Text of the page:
Living in the past: phylogeography and population histories of Indo-Pacific wrasses (genus Halichoeres) in shallow lagoons versus outer reef slopes.

Ludt WB, Bernal MA, Bowen BW, Rocha LA - PLoS ONE (2012)

Simulated mismatch distributions for each species and molecular marker.Observed mismatch distributions are represented by the bar graphs, while the curve represents the simulated distribution. P-values are reported for each marker. A) Halichoeres claudia, B) H. ornatissimus, C) H. trimaculatus, D) H. margaritaceus.
© Copyright Policy
Related In: Results  -  Collection

Show All Figures
getmorefigures.php?uid=PMC3368945&req=5

pone-0038042-g005: Simulated mismatch distributions for each species and molecular marker.Observed mismatch distributions are represented by the bar graphs, while the curve represents the simulated distribution. P-values are reported for each marker. A) Halichoeres claudia, B) H. ornatissimus, C) H. trimaculatus, D) H. margaritaceus.
Mentions: All Fu’s F values were significant (P<0.001) and ranged from −31.71 to −14.55 (Tables 1 and 2). These values result from an excess of rare haplotypes, and indicate selection or population expansion [33]. Comparing the observed distribution of pairwise differences to simulated pairwise differences under a population expansion model [34], [35] failed to reject the model of sudden expansion in all species (P>0.13), except for CO1 in H. trimaculatus (P = 0.03, Fig. 5).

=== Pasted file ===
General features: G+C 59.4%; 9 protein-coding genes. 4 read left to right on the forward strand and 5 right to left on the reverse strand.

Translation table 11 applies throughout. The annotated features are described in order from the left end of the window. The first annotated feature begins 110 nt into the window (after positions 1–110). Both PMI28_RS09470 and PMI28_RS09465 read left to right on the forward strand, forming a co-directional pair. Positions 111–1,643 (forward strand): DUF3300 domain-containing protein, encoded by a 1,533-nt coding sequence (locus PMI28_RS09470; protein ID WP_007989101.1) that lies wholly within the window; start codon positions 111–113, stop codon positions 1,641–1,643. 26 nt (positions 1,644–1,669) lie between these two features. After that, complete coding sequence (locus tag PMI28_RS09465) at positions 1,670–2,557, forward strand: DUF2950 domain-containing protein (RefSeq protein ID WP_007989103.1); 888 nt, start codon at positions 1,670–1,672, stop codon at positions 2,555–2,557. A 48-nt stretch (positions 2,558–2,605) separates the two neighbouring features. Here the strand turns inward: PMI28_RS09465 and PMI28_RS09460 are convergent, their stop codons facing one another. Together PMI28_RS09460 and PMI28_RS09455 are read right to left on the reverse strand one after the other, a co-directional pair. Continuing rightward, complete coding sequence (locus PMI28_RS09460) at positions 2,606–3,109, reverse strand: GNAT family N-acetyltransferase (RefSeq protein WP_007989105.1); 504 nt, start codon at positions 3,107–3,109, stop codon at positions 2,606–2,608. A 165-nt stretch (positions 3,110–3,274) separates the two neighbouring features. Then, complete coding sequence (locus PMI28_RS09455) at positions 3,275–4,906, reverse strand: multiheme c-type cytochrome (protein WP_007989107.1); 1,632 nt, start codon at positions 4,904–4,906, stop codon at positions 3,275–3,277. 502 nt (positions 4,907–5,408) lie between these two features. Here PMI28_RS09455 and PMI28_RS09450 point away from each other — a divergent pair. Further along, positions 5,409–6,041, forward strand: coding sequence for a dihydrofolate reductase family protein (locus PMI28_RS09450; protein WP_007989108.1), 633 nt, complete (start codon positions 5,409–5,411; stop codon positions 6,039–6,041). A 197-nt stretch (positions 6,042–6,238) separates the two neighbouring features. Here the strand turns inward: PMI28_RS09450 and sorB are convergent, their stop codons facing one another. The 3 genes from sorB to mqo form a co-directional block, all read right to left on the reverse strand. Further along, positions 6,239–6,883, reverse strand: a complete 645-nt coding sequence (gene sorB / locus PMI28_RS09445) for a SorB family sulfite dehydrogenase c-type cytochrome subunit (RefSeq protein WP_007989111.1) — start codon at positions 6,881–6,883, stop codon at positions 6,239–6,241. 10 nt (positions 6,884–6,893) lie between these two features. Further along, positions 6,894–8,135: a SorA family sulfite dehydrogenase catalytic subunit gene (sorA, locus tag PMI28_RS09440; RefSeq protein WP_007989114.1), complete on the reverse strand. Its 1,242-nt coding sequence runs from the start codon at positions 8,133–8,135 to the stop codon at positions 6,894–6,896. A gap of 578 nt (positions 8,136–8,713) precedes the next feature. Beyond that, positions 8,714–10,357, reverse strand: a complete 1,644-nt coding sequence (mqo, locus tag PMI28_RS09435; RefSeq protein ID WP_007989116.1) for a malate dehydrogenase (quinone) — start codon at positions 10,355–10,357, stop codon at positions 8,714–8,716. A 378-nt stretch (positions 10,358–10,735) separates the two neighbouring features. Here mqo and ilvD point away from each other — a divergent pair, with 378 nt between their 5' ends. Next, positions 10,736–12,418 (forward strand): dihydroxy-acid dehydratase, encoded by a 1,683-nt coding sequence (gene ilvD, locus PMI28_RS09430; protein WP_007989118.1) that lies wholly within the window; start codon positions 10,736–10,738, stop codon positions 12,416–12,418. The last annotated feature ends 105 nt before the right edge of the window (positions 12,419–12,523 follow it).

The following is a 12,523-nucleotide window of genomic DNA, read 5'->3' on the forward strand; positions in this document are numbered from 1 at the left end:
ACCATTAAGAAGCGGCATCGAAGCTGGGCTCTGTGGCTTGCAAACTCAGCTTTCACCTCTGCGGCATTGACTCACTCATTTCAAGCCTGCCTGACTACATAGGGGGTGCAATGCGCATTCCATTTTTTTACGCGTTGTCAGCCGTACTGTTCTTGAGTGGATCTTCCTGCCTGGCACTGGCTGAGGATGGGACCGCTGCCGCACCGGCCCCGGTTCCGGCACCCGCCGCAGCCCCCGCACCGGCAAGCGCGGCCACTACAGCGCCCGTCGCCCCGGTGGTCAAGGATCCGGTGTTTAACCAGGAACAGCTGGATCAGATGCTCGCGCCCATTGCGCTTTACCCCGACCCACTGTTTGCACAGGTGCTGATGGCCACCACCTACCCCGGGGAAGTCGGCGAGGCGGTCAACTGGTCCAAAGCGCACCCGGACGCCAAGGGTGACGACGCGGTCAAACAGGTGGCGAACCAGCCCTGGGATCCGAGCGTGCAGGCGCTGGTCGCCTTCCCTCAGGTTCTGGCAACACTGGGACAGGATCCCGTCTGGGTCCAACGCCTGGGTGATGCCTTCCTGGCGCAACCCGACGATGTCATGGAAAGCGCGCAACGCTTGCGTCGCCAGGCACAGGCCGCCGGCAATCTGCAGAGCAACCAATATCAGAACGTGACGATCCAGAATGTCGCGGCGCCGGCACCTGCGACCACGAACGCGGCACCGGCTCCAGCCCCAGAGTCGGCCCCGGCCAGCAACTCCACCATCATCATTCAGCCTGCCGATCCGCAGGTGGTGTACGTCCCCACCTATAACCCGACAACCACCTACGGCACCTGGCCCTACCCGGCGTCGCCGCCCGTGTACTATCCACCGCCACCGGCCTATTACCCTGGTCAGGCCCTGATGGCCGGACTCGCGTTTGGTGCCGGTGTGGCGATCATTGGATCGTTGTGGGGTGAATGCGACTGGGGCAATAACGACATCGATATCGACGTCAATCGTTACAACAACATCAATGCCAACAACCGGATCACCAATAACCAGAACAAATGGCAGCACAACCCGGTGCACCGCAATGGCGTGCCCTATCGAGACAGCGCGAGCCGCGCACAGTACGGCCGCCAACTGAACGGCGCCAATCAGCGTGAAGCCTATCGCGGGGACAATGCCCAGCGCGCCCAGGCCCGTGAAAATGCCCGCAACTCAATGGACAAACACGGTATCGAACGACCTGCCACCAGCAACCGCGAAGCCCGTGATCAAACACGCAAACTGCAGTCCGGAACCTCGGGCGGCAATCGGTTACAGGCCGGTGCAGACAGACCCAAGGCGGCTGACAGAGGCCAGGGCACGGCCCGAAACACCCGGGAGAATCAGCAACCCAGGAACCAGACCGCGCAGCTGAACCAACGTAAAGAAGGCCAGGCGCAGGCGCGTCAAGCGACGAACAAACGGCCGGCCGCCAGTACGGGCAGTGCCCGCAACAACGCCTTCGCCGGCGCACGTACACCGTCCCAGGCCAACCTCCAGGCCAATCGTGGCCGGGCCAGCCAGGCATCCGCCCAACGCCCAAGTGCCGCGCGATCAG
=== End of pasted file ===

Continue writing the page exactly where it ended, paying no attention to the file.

Bottom Line: The outer reef species showed significantly less population structure, consistent with longer pelagic larval durations.Mismatch distributions and significant negative Fu's F values indicate Pleistocene population expansion for all species, and (contrary to expectations) shallower histories in the outer slope species.We conclude that lagoonal wrasses may persist through glacial habitat disruptions, but are restricted to refugia during lower sea level stands.

View Article: PubMed Central - PubMed

Affiliation: Department of Marine Science, University of Texas, Austin, Texas, United States of America. wbludt@gmail.com

ABSTRACT
Sea level fluctuations during glacial cycles affect the distribution of shallow marine biota, exposing the continental shelf on a global scale, and displacing coral reef habitat to steep slopes on oceanic islands. In these circumstances we expect that species inhabiting lagoons should show shallow genetic architecture relative to species inhabiting more stable outer reefs. Here we test this expectation on an ocean-basin scale with four wrasses (genus Halichoeres): H. claudia (N = 194, with ocean-wide distribution) and H. ornatissimus (N = 346, a Hawaiian endemic) inhabit seaward reef slopes, whereas H. trimaculatus (N = 239) and H. margaritaceus (N = 118) inhabit lagoons and shallow habitats throughout the Pacific. Two mitochondrial markers (cytochrome oxidase I and control region) were sequenced to resolve population structure and history of each species. Haplotype and nucleotide diversity were similar among all four species. The outer reef species showed significantly less population structure, consistent with longer pelagic larval durations. Mismatch distributions and significant negative Fu's F values indicate Pleistocene population expansion for all species, and (contrary to expectations) shallower histories in the outer slope species. We conclude that lagoonal wrasses may persist through glacial habitat disruptions, but are restricted to refugia during lower sea level stands. In contrast, outer reef slope species have homogeneous and well-connected populations through their entire ranges regardless of sea level fluctuations. These findings contradict the hypothesis that shallow species are less genetically diverse as a consequence of glacial cycles.

Show MeSH
Related in: MedlinePlus